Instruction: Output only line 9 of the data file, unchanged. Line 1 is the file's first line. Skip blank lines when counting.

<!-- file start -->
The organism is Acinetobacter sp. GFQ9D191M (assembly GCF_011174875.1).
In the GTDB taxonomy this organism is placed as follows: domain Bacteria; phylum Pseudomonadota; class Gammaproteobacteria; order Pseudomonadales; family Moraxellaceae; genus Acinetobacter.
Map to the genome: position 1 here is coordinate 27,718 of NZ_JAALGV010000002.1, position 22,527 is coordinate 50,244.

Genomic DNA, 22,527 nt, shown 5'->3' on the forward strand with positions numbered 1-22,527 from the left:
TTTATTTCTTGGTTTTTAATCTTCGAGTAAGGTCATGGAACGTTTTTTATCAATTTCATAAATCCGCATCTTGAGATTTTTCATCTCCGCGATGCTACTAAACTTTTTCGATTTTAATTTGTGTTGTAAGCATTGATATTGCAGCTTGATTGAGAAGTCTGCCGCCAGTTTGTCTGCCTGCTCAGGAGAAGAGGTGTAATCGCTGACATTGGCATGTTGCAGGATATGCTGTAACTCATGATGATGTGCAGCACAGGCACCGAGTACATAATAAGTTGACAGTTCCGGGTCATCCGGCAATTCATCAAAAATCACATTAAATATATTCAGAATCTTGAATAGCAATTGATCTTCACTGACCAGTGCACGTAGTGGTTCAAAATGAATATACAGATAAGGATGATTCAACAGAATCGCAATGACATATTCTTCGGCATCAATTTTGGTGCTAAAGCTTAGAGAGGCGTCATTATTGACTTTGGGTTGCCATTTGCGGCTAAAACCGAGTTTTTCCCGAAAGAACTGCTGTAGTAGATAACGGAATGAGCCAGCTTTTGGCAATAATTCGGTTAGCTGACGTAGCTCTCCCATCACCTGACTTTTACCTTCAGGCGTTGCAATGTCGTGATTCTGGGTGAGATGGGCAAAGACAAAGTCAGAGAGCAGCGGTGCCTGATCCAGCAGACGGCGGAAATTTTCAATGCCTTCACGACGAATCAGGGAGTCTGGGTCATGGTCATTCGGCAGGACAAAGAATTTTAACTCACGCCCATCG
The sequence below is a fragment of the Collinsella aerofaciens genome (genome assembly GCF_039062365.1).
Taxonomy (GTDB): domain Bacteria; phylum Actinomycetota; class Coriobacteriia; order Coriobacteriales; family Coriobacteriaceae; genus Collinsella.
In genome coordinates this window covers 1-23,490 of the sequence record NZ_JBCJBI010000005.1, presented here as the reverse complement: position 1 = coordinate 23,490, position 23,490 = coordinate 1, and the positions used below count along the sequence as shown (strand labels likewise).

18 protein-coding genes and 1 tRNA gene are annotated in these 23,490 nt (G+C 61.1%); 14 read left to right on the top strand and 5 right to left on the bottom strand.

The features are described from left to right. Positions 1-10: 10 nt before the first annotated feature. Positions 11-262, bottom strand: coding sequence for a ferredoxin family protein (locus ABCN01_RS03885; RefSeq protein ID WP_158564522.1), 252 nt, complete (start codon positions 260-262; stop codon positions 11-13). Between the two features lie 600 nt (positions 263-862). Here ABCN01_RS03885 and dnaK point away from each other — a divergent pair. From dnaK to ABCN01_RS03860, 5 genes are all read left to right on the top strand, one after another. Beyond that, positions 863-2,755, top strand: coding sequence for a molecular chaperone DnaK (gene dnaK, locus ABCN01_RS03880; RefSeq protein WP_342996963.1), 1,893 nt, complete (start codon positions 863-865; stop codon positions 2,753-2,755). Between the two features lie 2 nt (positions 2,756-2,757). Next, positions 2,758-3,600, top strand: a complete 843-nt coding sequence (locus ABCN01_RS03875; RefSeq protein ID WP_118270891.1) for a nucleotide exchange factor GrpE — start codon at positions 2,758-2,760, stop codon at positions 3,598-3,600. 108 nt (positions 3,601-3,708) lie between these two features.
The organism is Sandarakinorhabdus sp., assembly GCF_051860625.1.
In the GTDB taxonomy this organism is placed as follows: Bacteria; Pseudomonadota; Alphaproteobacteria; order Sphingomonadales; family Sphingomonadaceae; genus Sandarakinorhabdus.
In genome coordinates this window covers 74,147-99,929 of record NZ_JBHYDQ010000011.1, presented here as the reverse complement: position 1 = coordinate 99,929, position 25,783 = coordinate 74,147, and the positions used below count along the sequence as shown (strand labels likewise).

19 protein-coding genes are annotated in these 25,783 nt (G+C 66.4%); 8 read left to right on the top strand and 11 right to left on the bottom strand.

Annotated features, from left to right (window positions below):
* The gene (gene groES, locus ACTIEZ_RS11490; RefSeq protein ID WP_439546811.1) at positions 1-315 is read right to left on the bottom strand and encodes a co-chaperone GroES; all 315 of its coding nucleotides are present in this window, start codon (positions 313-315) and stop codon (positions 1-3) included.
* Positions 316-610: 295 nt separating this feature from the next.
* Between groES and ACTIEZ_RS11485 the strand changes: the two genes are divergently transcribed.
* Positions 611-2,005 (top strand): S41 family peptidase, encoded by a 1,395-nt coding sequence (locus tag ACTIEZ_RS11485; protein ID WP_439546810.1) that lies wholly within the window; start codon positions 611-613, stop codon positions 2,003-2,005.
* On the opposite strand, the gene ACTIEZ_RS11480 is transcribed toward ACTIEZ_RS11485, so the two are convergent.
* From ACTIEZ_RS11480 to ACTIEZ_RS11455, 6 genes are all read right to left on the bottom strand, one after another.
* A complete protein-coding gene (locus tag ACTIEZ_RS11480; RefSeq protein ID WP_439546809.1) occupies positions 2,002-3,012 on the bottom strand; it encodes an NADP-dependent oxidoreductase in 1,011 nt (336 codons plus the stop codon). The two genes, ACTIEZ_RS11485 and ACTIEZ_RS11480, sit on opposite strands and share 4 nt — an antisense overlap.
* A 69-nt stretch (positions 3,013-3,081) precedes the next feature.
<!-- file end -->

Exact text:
18 protein-coding genes and 1 tRNA gene are annotated in these 23,490 nt (G+C 61.1%); 14 read left to right on the top strand and 5 right to left on the bottom strand.